How CO2 storage mechanisms are different in organic shale

Characterization and simulation studies

Hui Pu, Yuhe Wang, Yinghui Li

Research output: Chapter in Book/Report/Conference proceedingConference contribution

Abstract

Widely-distributed organic-rich shales are being considered as one of the important carbon sequestration targets owing to three differentiators compared with conventional reservoirs and saline aquifers: 1) trapping of significant amount of CO2 permanently; 2) kerogen-rich shale's higher affinity of CO2; 3) existing infrastructure of wells and pipelines, etc. makes CO2 storage in organic-rich shales attractive because shale formations in US are in the vicinity of existing power or chemical plants. As a result, there are large savings for infrastructure and inventory, e.g., CO2 purification facility and pipelines, for plant operators as compared with carbon capture, utilization and storage (CCUS) in depleted conventional reservoirs or saline aquifers. The incapability to model capillarity with the consideration of imperative pore size distribution (PSD) characteristics using commercial software may lead to inaccurate results for CCUS. We developed a novel algorithm to examine how PSD would alter phase and flow behavior under nano-pore confinements. The assumptions in Langmuir isotherm in commercial software are not held for liquid-rich shale, and CO2 storage purpose in particular. Our adsorption model incorporates adsorption behavior using a local density optimization algorithm and is designed for multi-component interactions to adsorption sites for a full spectrum of reservoir pressures of interests. This feature allowed us to fully understand the storage and sieving capabilities for CO2/N2 flue gas system with remaining reservoir fluids.

Original languageEnglish
Title of host publicationSociety of Petroleum Engineers - SPE Europec Featured at 78th EAGE Conference and Exhibition
PublisherSociety of Petroleum Engineers
ISBN (Electronic)9781613994573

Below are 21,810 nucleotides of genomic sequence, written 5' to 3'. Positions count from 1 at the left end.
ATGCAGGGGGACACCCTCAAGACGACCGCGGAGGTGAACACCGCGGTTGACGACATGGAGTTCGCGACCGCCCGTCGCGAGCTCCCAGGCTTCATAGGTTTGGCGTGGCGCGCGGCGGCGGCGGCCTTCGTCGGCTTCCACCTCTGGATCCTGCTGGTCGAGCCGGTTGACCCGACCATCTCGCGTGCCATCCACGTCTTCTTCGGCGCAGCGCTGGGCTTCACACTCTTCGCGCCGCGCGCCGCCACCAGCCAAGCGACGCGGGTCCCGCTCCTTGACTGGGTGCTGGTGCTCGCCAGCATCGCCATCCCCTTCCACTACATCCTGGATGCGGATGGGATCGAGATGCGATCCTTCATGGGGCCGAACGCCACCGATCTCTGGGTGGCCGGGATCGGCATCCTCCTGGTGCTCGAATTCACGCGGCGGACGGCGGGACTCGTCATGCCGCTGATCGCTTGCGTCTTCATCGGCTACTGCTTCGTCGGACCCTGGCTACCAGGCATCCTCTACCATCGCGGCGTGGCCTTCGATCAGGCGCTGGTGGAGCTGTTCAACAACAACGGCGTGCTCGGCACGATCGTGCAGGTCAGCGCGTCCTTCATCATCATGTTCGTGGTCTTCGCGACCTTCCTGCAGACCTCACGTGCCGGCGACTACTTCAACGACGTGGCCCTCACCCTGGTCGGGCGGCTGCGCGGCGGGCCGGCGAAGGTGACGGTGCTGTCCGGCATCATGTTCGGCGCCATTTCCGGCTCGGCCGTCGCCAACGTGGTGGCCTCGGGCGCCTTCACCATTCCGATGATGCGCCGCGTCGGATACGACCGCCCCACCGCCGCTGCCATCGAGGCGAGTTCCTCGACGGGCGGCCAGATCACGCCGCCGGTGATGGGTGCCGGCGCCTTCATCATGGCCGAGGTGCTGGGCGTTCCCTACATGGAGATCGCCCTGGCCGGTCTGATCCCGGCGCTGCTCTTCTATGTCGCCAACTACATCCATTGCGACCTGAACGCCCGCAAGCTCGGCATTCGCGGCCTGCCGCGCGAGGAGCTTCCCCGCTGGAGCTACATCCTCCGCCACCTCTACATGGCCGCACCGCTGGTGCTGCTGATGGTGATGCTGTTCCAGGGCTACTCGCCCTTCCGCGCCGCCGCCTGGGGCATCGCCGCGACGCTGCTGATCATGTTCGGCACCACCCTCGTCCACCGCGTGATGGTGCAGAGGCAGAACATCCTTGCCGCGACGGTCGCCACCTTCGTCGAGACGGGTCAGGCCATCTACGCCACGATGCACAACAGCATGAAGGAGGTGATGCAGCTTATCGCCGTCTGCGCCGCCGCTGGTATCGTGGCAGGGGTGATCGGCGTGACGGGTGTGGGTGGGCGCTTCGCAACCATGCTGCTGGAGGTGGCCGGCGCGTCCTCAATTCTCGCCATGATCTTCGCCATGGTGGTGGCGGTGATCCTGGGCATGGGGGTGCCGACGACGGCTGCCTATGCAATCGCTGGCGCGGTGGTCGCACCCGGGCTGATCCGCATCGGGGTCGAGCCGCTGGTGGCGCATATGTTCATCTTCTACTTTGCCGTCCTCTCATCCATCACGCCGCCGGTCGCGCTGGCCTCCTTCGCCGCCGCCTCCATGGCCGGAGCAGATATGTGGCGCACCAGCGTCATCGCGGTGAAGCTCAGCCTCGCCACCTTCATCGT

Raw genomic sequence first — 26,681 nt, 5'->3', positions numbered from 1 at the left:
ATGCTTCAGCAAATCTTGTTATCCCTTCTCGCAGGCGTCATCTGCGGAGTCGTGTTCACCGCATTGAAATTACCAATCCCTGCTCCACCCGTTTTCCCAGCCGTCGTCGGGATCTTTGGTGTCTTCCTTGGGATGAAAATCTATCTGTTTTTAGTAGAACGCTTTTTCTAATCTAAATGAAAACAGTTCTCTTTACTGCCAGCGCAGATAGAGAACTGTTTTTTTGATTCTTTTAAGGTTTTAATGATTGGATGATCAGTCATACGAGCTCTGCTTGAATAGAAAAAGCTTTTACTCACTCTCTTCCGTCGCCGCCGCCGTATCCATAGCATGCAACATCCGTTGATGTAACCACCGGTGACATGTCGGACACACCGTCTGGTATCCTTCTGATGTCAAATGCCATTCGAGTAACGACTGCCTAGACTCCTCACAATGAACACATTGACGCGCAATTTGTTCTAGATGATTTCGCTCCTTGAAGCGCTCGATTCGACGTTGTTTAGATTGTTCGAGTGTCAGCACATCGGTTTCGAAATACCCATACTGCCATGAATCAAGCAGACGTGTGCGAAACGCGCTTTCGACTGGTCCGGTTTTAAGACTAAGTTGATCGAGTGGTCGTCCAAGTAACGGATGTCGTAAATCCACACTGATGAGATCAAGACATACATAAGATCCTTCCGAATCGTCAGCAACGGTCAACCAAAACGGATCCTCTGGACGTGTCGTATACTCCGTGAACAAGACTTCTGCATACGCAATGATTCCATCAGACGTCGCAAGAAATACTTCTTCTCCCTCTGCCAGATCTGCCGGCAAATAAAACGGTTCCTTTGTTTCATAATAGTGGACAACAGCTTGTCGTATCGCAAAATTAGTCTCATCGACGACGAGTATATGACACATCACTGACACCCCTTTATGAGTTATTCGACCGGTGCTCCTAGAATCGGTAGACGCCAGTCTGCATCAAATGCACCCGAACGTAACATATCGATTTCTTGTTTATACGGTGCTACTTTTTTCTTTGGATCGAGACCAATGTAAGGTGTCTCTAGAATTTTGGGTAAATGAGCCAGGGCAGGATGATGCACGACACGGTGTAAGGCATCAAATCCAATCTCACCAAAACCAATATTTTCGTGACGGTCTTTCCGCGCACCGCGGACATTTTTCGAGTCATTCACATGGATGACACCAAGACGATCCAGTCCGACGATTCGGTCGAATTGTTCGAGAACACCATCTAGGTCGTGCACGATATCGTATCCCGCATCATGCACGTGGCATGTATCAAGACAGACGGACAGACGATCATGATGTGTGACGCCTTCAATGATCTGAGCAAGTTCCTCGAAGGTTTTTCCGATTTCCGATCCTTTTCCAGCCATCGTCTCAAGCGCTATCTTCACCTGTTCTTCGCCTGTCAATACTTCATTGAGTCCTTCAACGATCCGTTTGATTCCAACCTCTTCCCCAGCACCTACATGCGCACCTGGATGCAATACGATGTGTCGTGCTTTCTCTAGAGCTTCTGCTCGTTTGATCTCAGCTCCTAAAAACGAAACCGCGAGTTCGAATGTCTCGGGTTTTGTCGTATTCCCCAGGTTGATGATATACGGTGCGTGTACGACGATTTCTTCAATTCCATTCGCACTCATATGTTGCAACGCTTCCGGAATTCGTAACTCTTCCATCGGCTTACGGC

Publication statusPublished - 2016
EventSPE Europec Featured at 78th EAGE Conference and Exhibition - Vienna, Austria
Duration: 30 May 20162 Jun 2016

Other

OtherSPE Europec Featured at 78th EAGE Conference and Exhibition
CountryAustria
CityVienna
Period30/5/162/6/16

Fingerprint

Shale
shale
Carbon capture
Aquifers
Adsorption
Pore size
Pipelines
simulation
Kerogen
adsorption
Capillarity
Chemical plants
Flue gases
Purification
Isotherms
infrastructure
aquifer
Power plants
capillarity
software

ASJC Scopus subject areas

  • Geotechnical Engineering and Engineering Geology
  • Fuel Technology
  • Geochemistry and Petrology

Cite this

Pu, H., Wang, Y., & Li, Y. (2016). How CO2 storage mechanisms are different in organic shale: Characterization and simulation studies. In Society of Petroleum Engineers - SPE Europec Featured at 78th EAGE Conference and Exhibition Society of Petroleum Engineers.

How CO2 storage mechanisms are different in organic shale : Characterization and simulation studies. / Pu, Hui; Wang, Yuhe; Li, Yinghui.

Society of Petroleum Engineers - SPE Europec Featured at 78th EAGE Conference and Exhibition. Society of Petroleum Engineers, 2016.

Research output: Chapter in Book/Report/Conference proceedingConference contribution

Pu, H, Wang, Y & Li, Y 2016, How CO2 storage mechanisms are different in organic shale: Characterization and simulation studies. in Society of Petroleum Engineers - SPE Europec Featured at 78th EAGE Conference and Exhibition. Society of Petroleum Engineers, SPE Europec Featured at 78th EAGE Conference and Exhibition, Vienna, Austria, 30/5/16.
Pu H, Wang Y, Li Y. How CO2 storage mechanisms are different in organic shale: Characterization and simulation studies. In Society of Petroleum Engineers - SPE Europec Featured at 78th EAGE Conference and Exhibition. Society of Petroleum Engineers. 2016
Pu, Hui ; Wang, Yuhe ; Li, Yinghui. / How CO2 storage mechanisms are different in organic shale : Characterization and simulation studies. Society of Petroleum Engineers - SPE Europec Featured at 78th EAGE Conference and Exhibition. Society of Petroleum Engineers, 2016.
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